• Audience: In the context of marketing, audience generally refers to the people you’re looking to reach or the people viewing your content; typically your ideal customers/prospects.
  • API (Application Programming Interface): This is a pre-written set of instructions that a computer program/application uses. If you’ve used email marketing software before, you may have heard the term API key being used. This is what allows once application to speak another. For example, connecting your email marketing platform to your website to collect leads.
  • Attribution Tracking: The act of attributing a lead or a sale to a certain source of advertising. For example, the ability to see whether a sale was generated from an organic search results or a paid advertising campaign. This is extremely important to highlight the true ROI of a marketing campaign
  • Avatar: Also referred to as a customer avatar or customer persona, this is designed to be a representation of your perfect customer. It’s often used in marketing to ensure that your content, copy-writing and the overall brand messaging is on point and resonates with your ideal customer.


  • Backlinks: These are links that come from another website to your website. They are seen as one of the primary ranking factors for SEO. This is because having a high-volume of backlinks from other reputable websites demonstrates trust and authority of your site to the search engines
  • Blog: A blog is a page on a website (or sometimes the entire website) that comprises of frequently updated posts/articles (like the one you’re reading right now). Blogging is another extremely important factor when it comes to SEO.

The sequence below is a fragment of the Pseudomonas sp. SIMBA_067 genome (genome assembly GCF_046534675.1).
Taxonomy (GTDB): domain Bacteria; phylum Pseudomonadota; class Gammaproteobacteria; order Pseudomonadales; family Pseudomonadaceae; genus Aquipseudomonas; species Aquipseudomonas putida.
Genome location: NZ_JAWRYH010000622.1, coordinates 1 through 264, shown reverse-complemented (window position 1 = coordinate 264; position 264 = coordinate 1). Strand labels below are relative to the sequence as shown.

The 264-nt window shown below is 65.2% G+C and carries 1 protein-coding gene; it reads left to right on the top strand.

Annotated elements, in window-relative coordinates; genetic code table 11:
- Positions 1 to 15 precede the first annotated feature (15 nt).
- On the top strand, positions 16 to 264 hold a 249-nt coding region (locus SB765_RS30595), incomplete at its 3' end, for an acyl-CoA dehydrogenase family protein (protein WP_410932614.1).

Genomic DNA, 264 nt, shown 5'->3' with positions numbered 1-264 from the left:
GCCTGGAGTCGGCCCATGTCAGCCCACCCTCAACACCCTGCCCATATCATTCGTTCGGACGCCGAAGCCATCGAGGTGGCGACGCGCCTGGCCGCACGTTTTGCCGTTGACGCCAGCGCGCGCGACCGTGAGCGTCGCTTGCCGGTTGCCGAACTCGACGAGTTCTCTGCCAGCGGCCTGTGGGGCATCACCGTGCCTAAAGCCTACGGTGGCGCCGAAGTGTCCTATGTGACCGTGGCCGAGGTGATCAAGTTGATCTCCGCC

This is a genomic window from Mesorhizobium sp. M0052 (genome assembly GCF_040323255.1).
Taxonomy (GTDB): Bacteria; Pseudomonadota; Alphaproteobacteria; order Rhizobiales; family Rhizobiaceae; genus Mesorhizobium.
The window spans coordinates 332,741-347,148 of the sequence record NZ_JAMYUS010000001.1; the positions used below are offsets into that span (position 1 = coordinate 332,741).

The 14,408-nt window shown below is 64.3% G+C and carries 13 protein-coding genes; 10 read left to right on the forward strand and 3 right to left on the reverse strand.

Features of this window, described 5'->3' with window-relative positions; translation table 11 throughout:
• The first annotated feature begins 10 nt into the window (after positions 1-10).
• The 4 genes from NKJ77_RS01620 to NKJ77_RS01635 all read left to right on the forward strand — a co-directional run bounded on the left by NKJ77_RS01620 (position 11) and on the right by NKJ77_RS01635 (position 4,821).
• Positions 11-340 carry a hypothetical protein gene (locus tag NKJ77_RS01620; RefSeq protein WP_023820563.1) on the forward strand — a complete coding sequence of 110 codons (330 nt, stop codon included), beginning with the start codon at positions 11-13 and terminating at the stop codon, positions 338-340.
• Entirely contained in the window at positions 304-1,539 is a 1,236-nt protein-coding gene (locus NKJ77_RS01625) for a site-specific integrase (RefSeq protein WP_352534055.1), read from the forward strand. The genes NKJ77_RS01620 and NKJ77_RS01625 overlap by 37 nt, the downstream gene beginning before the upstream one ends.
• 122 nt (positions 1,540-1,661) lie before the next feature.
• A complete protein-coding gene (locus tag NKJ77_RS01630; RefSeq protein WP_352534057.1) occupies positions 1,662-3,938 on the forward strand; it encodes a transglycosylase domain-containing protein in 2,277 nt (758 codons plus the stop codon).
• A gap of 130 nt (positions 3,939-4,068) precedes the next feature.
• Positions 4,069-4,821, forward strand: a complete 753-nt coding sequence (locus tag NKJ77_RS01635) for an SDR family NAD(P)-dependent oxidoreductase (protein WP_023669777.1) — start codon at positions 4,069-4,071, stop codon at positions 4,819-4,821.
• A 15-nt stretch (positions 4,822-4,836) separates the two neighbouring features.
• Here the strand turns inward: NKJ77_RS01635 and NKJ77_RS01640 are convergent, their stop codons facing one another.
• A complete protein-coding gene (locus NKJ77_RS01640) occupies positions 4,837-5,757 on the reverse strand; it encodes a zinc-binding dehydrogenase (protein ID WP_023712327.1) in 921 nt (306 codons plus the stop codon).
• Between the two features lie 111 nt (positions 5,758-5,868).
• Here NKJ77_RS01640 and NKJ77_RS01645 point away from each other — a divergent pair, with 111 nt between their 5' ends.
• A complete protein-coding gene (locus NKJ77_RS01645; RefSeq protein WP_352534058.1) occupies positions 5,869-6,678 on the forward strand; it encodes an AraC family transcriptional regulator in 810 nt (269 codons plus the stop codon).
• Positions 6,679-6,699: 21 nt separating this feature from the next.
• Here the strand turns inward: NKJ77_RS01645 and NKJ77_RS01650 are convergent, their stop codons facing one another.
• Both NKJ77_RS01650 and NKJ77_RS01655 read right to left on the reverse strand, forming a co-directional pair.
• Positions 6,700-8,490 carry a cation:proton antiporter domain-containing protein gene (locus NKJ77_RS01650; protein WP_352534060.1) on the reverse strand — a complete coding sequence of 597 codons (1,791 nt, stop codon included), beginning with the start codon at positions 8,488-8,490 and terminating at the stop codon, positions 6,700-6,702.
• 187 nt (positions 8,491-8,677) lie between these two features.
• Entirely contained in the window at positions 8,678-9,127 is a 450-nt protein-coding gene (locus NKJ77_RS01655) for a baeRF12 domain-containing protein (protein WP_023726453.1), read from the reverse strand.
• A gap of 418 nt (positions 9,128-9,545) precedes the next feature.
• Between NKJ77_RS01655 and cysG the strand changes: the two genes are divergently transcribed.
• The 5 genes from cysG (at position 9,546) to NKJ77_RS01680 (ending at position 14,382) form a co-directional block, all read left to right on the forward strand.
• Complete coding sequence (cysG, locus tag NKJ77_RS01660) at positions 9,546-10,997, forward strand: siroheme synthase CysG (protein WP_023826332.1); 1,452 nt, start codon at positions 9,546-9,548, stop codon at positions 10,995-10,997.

• Bid Modifier: Primarily used in the context of paid advertising, a bid modifier allows you to bid a higher or lower amount for your ad to display under certain conditions. For example, if you know your website converts better with mobile users; you may want to create an increase bid modifier for mobile devices.
  • Blogger Outreach: The act of contacting bloggers or media publication to secure a guest-blogging agreement or to get a link back to your site where you may be able to replace a broken link for them.
  • Black Hat SEO: A¬†set of practices that are used to increases a websites rank in search engines through means that violate the search engines’ terms of service. Effectively the goal of black-hat SEO is to exploit loopholes within the Search Engine Algorithm in order to increase rank. This is extremely risky and NOT recommended; it also often results in a negative user experience.
  • Bounce Rate: The percentage of users who land on your website and then leave without taking any further action or clicking through to other pages.
  • Broad Match Keywords: Often used in paid advertising, this refers to what kind of keywords will trigger an advert to display. Broad Match will trigger for a particular keyword when¬†someone searches for that phrase, similar phrases, common misspellings, related searches and other relevant variations.
  • Broken Links: This typically refers to a link on a website which no longer works. This may happen when a website which was previously being linked to has been removed or the URL has been changed.
  • Buyer Intent: A phrase or keyword that shows the person searching has the intention to make a purchase. For example, somebody searching “CRM” has much lower buyer intent than somebody searching for “Best Deal On CRM For Small Businesses”


  • Canonical Tag: A piece of code inserted on a page that helps to prevent issues with duplicate content. It effectively let’s Google know that this is the main or preferred piece of content to display in searches.¬†
  • CMS (Content Management System):¬† A piece of software that helps users to easily modify and manage their digital content; often used in Web Development platforms. WordPress or even Squarespace are a good examples of a CMS¬†